Is it possible to delete the standby drive of CPPM after upgrade

Aruba Employee
Aruba Employee

Question : I have CPPM running on a VM and Upgrading it requires dual hard drives.Is it possible to delete the standby drive after the upgrade and attach it again when we need to upgrade again.




Deleting the drives on a Production CPPM box is not recommended. However if we have a Eval/Lab setup and the CPPM is running on ESX server, we can delete the standby drive as long as we do not want to roll back to the prior version.

NOTE: It's strongly recommended to take a complete backup of the server before deleting the standby partition.

How do we find which drive is active?

We can get some insight from the system logs.

Navigate to "Administration » Server Manager » Server Configuration" and collect the  system logs.



After the log is generated, download it.

Extract the Tar.Gz file and check the below logs and navigate to "cppm-logs<date>\tmpsXXXX\SystemLogs" folder.

1: Grub.conf
2: Mem-info

Under Grub.conf we will see the following.



title ClearPass Platform
  root (hd0,0)
  kernel /vmlinuz-2.6.32-358.6.2.el6.x86_64 ro root=LABEL=/image1 rd_NO_LUKS KEYBOARDTYPE=pc KEYTABLE=us LANG=en_US.UTF-8 biosdevname=0 panic=30 console=tty0 rd_NO_MD SYSFONT=latarcyrheb-sun16 crashkernel=auto rd_NO_LVM rd_NO_DM divider=10 noapic pcie_aspm=off
  initrd /initramfs-2.6.32-358.6.2.el6.x86_64.img

title Memory test
  root (hd0,0)
  kernel /memtest86+-4.10

title Aruba ClearPass [Active]
  root (hd0,0)
  kernel /vmlinuz-2.6.32-359.6.2.el6.local.x86_64 ro root=LABEL=/image2 panic=30 rd_NO_LUKS KEYBOARDTYPE=pc KEYTABLE=us LANG=en_US.UTF-8 rd_NO_MD SYSFONT=latarcyrheb-sun16 crashkernel=auto rd_NO_LVM rd_NO_DM boot=/dev/sda1 divider=10 noapic fips=0
  initrd /initramfs-2.6.32-359.6.2.el6.local.x86_64-image2.img


The string in Bold confirms that Label is Image1 is Active.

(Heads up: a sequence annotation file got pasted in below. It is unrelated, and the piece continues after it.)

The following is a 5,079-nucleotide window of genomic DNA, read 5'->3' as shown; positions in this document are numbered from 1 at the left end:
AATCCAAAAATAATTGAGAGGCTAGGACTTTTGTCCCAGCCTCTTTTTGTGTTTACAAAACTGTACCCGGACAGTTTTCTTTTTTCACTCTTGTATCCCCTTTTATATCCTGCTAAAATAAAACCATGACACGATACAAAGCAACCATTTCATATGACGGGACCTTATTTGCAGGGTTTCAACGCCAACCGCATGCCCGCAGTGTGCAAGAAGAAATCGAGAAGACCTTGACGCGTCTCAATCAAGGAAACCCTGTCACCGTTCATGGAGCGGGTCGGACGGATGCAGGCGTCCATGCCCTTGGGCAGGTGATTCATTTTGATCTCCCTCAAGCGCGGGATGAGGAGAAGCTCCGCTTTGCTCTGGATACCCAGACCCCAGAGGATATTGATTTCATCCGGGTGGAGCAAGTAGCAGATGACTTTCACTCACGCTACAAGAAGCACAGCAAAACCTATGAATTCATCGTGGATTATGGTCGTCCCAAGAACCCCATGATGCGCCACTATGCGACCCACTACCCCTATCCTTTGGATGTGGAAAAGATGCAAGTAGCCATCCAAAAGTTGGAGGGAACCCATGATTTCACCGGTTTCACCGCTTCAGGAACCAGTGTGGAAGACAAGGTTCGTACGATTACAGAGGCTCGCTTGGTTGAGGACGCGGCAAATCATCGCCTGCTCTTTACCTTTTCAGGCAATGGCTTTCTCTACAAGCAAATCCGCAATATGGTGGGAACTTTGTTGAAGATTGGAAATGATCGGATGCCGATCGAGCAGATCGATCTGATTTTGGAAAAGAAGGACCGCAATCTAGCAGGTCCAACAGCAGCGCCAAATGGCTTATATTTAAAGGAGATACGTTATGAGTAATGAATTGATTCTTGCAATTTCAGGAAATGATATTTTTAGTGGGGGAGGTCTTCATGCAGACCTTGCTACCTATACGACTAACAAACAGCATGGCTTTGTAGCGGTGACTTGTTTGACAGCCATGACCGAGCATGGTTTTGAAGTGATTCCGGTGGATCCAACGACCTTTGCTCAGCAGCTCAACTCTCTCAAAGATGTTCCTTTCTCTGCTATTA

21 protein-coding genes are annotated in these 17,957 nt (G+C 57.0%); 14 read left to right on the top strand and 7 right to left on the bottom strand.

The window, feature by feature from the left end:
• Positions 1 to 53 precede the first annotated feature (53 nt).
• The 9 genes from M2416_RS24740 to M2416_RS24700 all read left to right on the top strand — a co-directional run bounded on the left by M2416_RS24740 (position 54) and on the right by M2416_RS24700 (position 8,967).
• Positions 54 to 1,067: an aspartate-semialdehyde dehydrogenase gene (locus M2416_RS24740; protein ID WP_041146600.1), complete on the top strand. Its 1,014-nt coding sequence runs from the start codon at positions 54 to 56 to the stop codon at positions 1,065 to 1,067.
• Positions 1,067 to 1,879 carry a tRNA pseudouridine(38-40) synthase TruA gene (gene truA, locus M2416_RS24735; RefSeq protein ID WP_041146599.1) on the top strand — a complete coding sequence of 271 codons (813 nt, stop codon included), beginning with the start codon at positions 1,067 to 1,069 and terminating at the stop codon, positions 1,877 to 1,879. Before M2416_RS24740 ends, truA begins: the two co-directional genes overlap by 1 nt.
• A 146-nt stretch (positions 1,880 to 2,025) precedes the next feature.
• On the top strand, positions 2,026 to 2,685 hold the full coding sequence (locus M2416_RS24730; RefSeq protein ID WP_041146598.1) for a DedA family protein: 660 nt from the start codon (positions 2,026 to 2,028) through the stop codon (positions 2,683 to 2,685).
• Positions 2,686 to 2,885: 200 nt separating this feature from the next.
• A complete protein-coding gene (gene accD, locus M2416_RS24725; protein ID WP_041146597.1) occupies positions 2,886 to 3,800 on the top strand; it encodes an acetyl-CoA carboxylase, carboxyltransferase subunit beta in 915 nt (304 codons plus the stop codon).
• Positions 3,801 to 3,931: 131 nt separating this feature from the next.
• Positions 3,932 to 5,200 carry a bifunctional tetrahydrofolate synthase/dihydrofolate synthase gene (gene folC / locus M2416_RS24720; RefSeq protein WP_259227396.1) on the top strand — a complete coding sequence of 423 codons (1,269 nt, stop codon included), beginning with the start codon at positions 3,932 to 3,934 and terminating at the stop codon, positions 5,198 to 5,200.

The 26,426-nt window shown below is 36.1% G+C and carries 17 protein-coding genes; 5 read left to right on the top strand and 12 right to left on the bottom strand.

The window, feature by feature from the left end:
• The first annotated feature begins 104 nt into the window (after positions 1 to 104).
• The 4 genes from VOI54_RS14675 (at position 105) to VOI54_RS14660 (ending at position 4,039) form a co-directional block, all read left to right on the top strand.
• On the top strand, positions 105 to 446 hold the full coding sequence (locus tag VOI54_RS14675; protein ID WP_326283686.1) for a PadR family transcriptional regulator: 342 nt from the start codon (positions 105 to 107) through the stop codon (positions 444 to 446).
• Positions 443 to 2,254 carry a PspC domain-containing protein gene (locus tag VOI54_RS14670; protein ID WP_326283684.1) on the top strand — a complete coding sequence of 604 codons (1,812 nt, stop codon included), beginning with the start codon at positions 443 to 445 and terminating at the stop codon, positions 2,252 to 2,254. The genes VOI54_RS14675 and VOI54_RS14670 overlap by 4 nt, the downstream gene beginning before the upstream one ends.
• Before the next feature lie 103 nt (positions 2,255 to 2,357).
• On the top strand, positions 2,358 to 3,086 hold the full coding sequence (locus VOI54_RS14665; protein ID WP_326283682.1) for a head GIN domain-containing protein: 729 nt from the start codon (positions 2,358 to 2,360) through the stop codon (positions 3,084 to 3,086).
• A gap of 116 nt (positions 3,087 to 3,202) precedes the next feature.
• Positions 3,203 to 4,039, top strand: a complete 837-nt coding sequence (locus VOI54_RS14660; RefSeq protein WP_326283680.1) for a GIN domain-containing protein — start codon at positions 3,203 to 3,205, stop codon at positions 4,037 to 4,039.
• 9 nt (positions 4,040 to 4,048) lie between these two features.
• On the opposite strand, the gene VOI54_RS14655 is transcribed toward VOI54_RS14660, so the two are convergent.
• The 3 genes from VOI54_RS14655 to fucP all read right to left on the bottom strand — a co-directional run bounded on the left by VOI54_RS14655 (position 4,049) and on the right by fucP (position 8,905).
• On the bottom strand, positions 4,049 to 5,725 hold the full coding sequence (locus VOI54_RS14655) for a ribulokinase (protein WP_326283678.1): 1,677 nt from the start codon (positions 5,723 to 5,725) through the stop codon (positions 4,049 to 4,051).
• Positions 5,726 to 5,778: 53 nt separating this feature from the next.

Now check the Mem-info log to find Label partition information.


Partition labels:
/dev/sda1: LABEL="/boot" UUID="e5167d25-afc7-411a-bf54-c91904574e90" TYPE="ext4" 
/dev/sda2: LABEL="/vmfirstboot" UUID="975c9c9d-c79f-4b58-8894-f5dbb387618c" TYPE="ext4" 
/dev/sda3: UUID="0e851635-d082-40e1-8372-5ad838026923" TYPE="swap" 
/dev/sda5: LABEL="/dummy-second" UUID="fb6867e5-9794-43fc-85d6-be922da1af58" TYPE="ext4" 
/dev/sda6: LABEL="/shared" UUID="3e7582a4-1688-4343-ac7c-a37d61a467d1" TYPE="ext4" 
/dev/sdb1: LABEL="/image1" UUID="a7509a44-263e-4a9d-8193-b7c826a9e96c" TYPE="ext4" 
/dev/sdc1: LABEL="/image2" UUID="4ca371a3-2f1c-4278-9a6a-8e121f129b84" TYPE="ext3"


Check the names of the partitions.

SDAx -  Any Partition starting with SDA, should not be deleted and these are system partitions and contain the Boot programs and Shared information.

SDBx -  This partition would be labelled as SCSI 0:0 on the ESX Server.

SDCx -  This partition would be labelled as SCSI 0:1 on the ESX Server.





Check the partitions on the ESX server, we would see labels like SCSI 0:0 and SCSI 0:1.

From the above logs, we conclude that  the active partition is the SCSI 0:1  (the second partition) and we can delete the other partition : SCSI 0:0.


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Last update:
‎07-11-2014 08:39 AM
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